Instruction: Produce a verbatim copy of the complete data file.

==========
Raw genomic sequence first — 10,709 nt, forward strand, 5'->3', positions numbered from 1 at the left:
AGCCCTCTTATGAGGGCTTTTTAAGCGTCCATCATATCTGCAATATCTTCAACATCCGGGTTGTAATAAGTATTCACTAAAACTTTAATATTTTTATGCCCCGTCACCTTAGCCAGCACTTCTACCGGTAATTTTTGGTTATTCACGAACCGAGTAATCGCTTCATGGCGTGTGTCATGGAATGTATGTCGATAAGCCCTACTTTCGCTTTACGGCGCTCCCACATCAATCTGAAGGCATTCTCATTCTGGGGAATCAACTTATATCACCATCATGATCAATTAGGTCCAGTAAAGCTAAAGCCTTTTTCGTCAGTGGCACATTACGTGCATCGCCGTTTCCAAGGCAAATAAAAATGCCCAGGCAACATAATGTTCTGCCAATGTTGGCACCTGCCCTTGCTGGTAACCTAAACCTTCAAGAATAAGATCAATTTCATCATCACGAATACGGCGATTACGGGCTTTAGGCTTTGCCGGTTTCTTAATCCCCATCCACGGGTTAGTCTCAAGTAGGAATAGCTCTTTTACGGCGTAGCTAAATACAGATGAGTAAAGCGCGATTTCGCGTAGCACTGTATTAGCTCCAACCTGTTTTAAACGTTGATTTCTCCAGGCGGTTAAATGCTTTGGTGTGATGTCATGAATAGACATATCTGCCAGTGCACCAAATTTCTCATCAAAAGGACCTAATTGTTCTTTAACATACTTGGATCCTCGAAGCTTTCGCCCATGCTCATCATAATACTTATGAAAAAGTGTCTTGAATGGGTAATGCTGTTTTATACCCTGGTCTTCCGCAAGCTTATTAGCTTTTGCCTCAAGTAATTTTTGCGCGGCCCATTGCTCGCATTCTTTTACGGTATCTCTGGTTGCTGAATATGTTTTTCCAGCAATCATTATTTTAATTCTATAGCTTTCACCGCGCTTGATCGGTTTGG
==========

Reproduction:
Raw genomic sequence first — 10,709 nt, forward strand, 5'->3', positions numbered from 1 at the left:
AGCCCTCTTATGAGGGCTTTTTAAGCGTCCATCATATCTGCAATATCTTCAACATCCGGGTTGTAATAAGTATTCACTAAAACTTTAATATTTTTATGCCCCGTCACCTTAGCCAGCACTTCTACCGGTAATTTTTGGTTATTCACGAACCGAGTAATCGCTTCATGGCGTGTGTCATGGAATGTATGTCGATAAGCCCTACTTTCGCTTTACGGCGCTCCCACATCAATCTGAAGGCATTCTCATTCTGGGGAATCAACTTATATCACCATCATGATCAATTAGGTCCAGTAAAGCTAAAGCCTTTTTCGTCAGTGGCACATTACGTGCATCGCCGTTTCCAAGGCAAATAAAAATGCCCAGGCAACATAATGTTCTGCCAATGTTGGCACCTGCCCTTGCTGGTAACCTAAACCTTCAAGAATAAGATCAATTTCATCATCACGAATACGGCGATTACGGGCTTTAGGCTTTGCCGGTTTCTTAATCCCCATCCACGGGTTAGTCTCAAGTAGGAATAGCTCTTTTACGGCGTAGCTAAATACAGATGAGTAAAGCGCGATTTCGCGTAGCACTGTATTAGCTCCAACCTGTTTTAAACGTTGATTTCTCCAGGCGGTTAAATGCTTTGGTGTGATGTCATGAATAGACATATCTGCCAGTGCACCAAATTTCTCATCAAAAGGACCTAATTGTTCTTTAACATACTTGGATCCTCGAAGCTTTCGCCCATGCTCATCATAATACTTATGAAAAAGTGTCTTGAATGGGTAATGCTGTTTTATACCCTGGTCTTCCGCAAGCTTATTAGCTTTTGCCTCAAGTAATTTTTGCGCGGCCCATTGCTCGCATTCTTTTACGGTATCTCTGGTTGCTGAATATGTTTTTCCAGCAATCATTATTTTAATTCTATAGCTTTCACCGCGCTTGATCGGTTTGG